Embracing the Lord’s Discipline with Gladness

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When times are tough, the people of God can grow tired and discouraged. It is during challenging times that a fork appears in the road. One of the paths that the Christian can choose to travel down involves sin. The other path that the Christian can travel down is the path that consists of the Lord’s will.

The Scriptures make it clear that God does not tempt His children to sinful actions. There will never be a single event in one’s life that God has put in the way to tempt the believer to go contrary to the will of God. Nevertheless, there will be times in the life of a believer when his heart will be tempted, and if he gives into the temptation, it will lead to sin.

The discipline of the Lord can bring about temptation in the heart of man. Once again, the temptation is not from God. James has made this point clear in the first chapter of his letter. However, the heart of man is flawed and needs to be continually cleansed in order to serve the Lord.


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There will be times in the life of the Christian when the affliction that he is encountering is actually the discipline of the Lord. The Bible also makes it clear that God’s discipline is a blessing and not a curse. The discipline of God is always restorative and never has a desired end of destruction.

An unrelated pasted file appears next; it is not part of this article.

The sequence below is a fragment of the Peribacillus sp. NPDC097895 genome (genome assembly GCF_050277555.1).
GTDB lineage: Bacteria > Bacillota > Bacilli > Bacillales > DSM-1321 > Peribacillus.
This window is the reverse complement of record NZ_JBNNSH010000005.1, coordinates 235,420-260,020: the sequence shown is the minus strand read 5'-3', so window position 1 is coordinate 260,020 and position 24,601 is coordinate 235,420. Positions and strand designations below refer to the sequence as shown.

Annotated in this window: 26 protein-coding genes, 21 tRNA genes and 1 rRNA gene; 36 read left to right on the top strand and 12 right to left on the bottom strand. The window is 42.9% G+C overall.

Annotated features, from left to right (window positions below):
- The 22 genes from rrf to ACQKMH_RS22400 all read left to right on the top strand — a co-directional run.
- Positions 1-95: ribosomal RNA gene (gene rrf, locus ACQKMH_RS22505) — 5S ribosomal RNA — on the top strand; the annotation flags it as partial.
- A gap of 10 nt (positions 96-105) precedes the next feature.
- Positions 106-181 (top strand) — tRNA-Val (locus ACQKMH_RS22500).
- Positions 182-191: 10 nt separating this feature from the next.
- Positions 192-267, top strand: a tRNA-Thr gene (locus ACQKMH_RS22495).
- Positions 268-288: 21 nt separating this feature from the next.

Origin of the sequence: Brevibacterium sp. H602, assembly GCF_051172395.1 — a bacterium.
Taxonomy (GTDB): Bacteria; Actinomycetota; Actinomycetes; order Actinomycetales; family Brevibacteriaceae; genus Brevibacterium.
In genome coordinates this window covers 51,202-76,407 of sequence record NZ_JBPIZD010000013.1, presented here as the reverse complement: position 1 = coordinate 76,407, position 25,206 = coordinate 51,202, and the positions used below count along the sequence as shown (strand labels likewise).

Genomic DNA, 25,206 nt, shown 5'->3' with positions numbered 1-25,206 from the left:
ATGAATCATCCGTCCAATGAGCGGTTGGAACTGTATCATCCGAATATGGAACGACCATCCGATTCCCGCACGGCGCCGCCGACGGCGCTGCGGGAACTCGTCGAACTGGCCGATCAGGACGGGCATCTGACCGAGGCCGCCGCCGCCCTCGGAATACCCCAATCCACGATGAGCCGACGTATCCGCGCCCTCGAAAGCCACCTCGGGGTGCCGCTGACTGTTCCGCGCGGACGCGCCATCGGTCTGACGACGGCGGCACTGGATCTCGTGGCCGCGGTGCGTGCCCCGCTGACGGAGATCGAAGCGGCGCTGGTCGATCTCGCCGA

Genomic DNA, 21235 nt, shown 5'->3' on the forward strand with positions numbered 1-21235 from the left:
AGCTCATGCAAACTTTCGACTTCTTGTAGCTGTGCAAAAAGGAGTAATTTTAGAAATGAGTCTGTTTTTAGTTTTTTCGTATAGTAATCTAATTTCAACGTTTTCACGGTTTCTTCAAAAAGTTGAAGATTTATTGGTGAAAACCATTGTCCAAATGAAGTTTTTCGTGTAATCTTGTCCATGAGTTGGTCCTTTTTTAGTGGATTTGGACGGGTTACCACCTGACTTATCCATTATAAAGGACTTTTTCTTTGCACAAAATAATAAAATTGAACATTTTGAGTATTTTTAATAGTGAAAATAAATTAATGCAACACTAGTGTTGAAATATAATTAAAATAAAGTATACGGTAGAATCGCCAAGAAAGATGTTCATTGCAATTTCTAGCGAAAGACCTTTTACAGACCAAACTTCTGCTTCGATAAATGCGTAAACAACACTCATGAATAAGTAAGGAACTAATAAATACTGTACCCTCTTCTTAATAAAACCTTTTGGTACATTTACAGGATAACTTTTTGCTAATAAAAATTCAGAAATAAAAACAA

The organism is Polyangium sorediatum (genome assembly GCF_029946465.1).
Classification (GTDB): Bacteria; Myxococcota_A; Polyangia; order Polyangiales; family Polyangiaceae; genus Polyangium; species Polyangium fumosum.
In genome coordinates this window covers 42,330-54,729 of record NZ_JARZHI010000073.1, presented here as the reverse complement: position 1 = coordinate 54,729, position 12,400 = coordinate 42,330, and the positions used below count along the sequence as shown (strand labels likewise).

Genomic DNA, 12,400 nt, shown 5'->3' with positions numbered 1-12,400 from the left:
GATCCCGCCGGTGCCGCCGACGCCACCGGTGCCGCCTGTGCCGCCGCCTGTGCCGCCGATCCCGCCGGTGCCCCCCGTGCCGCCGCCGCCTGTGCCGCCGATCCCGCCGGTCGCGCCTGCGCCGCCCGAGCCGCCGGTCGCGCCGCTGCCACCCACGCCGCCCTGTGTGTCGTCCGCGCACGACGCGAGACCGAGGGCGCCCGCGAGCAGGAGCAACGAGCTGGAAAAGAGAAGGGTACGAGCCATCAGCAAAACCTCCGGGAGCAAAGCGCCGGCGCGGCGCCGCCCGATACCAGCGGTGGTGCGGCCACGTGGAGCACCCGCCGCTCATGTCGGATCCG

However, there are some areas that must be addressed. The believer must be reminded of the way in which he must view the discipline that the Lord brings his way. He must have the right mindset about it all. Solomon can help us on this point.

Despising discipline

At the outset, the Christian must never despise the Lord’s discipline. Scripture says, “My son, despise not the chastening of the Lord…” (KJV, Prov. 3:11). There would be no point in Solomon stating such a thing if what he said was not a problem that the people of God would face. Solomon was as wise as they come. Was he perfect? Absolutely not! Nevertheless, the Lord blessed him with wisdom that is beyond the ability to comprehend. Solomon was a remarkable man to say the least.